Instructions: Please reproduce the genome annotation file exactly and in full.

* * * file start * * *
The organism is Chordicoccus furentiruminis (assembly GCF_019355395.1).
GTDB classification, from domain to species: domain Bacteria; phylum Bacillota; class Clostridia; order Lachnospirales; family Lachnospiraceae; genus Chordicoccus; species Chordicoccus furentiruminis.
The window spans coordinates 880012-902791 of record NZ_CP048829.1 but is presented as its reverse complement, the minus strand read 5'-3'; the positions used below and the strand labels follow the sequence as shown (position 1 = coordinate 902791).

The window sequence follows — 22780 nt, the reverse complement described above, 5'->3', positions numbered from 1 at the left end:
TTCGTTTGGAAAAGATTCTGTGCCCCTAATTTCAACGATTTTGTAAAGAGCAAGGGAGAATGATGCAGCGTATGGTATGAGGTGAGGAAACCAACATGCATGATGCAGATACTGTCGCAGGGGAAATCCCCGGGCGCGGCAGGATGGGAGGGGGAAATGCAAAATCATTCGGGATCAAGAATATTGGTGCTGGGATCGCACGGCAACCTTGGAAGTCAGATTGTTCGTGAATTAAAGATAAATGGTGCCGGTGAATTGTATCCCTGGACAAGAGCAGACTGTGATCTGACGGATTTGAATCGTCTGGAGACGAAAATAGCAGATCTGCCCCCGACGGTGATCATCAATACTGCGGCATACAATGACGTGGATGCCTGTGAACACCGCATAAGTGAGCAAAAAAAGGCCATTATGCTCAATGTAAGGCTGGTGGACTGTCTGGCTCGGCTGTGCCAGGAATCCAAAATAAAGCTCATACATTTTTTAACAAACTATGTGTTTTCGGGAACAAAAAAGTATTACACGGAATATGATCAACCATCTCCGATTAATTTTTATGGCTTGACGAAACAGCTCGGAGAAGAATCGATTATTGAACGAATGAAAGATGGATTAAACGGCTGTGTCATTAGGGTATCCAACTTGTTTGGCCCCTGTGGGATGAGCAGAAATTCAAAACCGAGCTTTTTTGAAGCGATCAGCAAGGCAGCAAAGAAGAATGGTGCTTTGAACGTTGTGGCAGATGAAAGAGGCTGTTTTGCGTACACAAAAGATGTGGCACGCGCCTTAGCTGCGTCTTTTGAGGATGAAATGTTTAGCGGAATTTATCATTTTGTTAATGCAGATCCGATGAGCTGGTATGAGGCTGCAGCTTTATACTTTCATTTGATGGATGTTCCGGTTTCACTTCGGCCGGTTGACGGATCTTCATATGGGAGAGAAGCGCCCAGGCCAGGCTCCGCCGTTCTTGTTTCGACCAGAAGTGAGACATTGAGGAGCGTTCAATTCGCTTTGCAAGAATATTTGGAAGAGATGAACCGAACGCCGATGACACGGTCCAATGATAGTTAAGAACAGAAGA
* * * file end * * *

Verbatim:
The organism is Chordicoccus furentiruminis (assembly GCF_019355395.1).
GTDB classification, from domain to species: domain Bacteria; phylum Bacillota; class Clostridia; order Lachnospirales; family Lachnospiraceae; genus Chordicoccus; species Chordicoccus furentiruminis.
The window spans coordinates 880012-902791 of record NZ_CP048829.1 but is presented as its reverse complement, the minus strand read 5'-3'; the positions used below and the strand labels follow the sequence as shown (position 1 = coordinate 902791).

The window sequence follows — 22780 nt, the reverse complement described above, 5'->3', positions numbered from 1 at the left end:
TTCGTTTGGAAAAGATTCTGTGCCCCTAATTTCAACGATTTTGTAAAGAGCAAGGGAGAATGATGCAGCGTATGGTATGAGGTGAGGAAACCAACATGCATGATGCAGATACTGTCGCAGGGGAAATCCCCGGGCGCGGCAGGATGGGAGGGGGAAATGCAAAATCATTCGGGATCAAGAATATTGGTGCTGGGATCGCACGGCAACCTTGGAAGTCAGATTGTTCGTGAATTAAAGATAAATGGTGCCGGTGAATTGTATCCCTGGACAAGAGCAGACTGTGATCTGACGGATTTGAATCGTCTGGAGACGAAAATAGCAGATCTGCCCCCGACGGTGATCATCAATACTGCGGCATACAATGACGTGGATGCCTGTGAACACCGCATAAGTGAGCAAAAAAAGGCCATTATGCTCAATGTAAGGCTGGTGGACTGTCTGGCTCGGCTGTGCCAGGAATCCAAAATAAAGCTCATACATTTTTTAACAAACTATGTGTTTTCGGGAACAAAAAAGTATTACACGGAATATGATCAACCATCTCCGATTAATTTTTATGGCTTGACGAAACAGCTCGGAGAAGAATCGATTATTGAACGAATGAAAGATGGATTAAACGGCTGTGTCATTAGGGTATCCAACTTGTTTGGCCCCTGTGGGATGAGCAGAAATTCAAAACCGAGCTTTTTTGAAGCGATCAGCAAGGCAGCAAAGAAGAATGGTGCTTTGAACGTTGTGGCAGATGAAAGAGGCTGTTTTGCGTACACAAAAGATGTGGCACGCGCCTTAGCTGCGTCTTTTGAGGATGAAATGTTTAGCGGAATTTATCATTTTGTTAATGCAGATCCGATGAGCTGGTATGAGGCTGCAGCTTTATACTTTCATTTGATGGATGTTCCGGTTTCACTTCGGCCGGTTGACGGATCTTCATATGGGAGAGAAGCGCCCAGGCCAGGCTCCGCCGTTCTTGTTTCGACCAGAAGTGAGACATTGAGGAGCGTTCAATTCGCTTTGCAAGAATATTTGGAAGAGATGAACCGAACGCCGATGACACGGTCCAATGATAGTTAAGAACAGAAGA